Enron Corporation may have declared bankruptcy in 2001, but the company’s effect on America’s electric grid can still be seen today in states like California and Texas, where power prices are soaring and reliability is declining. The push to treat electricity as a commodity instead of a service is particularly punishing in California, where electricity prices are increasing three times faster than in the rest of the U.S.
The Osage Nation is in the midst of the longest-running legal battle against wind energy in American history. The tribe’s fight against Rome-based Enel is reminiscent of the themes in Martin Scorsese’s epic film, Killers Of The Flower Moon. But the tribe’s resistance against Enel’s rent-seeking is only one example of the backlash against alternative energy that is happening all across rural America.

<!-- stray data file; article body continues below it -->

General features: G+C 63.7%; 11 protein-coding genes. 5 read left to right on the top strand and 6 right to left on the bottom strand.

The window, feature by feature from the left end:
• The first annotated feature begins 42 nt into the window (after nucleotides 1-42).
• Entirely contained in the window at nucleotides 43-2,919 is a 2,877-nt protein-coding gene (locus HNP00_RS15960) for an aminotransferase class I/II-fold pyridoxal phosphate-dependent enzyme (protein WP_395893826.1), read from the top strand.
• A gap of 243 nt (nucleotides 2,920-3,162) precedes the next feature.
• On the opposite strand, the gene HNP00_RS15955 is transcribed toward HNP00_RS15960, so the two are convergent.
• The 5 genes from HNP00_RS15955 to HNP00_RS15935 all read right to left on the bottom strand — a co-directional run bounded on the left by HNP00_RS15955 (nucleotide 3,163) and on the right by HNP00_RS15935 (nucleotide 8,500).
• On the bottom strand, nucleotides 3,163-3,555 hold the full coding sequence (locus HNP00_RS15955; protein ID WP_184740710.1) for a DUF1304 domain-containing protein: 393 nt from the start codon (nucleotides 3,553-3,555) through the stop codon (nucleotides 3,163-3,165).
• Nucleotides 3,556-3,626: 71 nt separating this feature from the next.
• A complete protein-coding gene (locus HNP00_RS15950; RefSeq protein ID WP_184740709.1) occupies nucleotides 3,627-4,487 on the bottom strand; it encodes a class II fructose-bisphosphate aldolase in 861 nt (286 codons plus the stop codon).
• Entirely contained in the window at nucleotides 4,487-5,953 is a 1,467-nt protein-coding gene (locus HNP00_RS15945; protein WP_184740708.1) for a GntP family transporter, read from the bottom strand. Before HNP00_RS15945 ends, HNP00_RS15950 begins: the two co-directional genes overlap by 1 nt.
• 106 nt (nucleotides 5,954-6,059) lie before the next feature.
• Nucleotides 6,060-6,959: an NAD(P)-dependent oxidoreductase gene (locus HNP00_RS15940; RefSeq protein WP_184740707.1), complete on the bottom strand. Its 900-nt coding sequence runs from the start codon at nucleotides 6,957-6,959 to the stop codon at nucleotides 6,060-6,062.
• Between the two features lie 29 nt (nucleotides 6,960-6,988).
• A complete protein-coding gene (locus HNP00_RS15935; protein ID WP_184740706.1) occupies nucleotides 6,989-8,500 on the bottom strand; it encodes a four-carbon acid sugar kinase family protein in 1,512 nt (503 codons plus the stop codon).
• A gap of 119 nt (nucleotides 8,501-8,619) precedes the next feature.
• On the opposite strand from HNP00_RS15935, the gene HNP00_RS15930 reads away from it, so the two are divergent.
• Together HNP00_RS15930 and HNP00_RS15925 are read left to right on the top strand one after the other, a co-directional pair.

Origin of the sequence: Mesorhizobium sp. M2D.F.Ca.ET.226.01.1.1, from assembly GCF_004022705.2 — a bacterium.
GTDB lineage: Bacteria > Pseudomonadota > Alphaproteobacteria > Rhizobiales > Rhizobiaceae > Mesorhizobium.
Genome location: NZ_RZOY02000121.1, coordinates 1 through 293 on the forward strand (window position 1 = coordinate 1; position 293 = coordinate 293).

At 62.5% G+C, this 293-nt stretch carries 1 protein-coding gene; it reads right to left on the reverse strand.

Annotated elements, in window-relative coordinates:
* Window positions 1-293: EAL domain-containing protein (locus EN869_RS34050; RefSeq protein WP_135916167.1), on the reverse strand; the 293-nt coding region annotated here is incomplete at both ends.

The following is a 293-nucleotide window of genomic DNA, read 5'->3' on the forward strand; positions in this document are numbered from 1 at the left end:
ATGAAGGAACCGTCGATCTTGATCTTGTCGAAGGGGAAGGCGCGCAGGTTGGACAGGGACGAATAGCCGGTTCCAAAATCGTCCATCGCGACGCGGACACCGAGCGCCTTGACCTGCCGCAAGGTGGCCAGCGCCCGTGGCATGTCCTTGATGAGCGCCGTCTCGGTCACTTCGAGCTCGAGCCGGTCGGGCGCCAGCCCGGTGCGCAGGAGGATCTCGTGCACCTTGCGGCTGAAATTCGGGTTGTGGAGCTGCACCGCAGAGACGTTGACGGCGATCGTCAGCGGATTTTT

The global nuclear comeback is real, even in Japan, where the accident at Fukushima Daiichi still looms large in the public’s consciousness. For proof of that comeback, we went to Canada, where a tall, Toronto-based emergency room doctor named Chris Keefer ignited a groundswell of support to expand and refurbish Ontario’s fleet of nuclear reactors.
America is plagued by short-term thinking, particularly regarding our electric grid. If we are going to be serious about energy security, energy access, and climate change, we need to make our electric grid weather-resilient, not weather-dependent. That will require thinking long-term. It will require embracing fission. It will require us to consider our nuclear power plants as the crowning achievements of our society. It will require us to see them, as Emmet Penney does, as “industrial cathedrals.”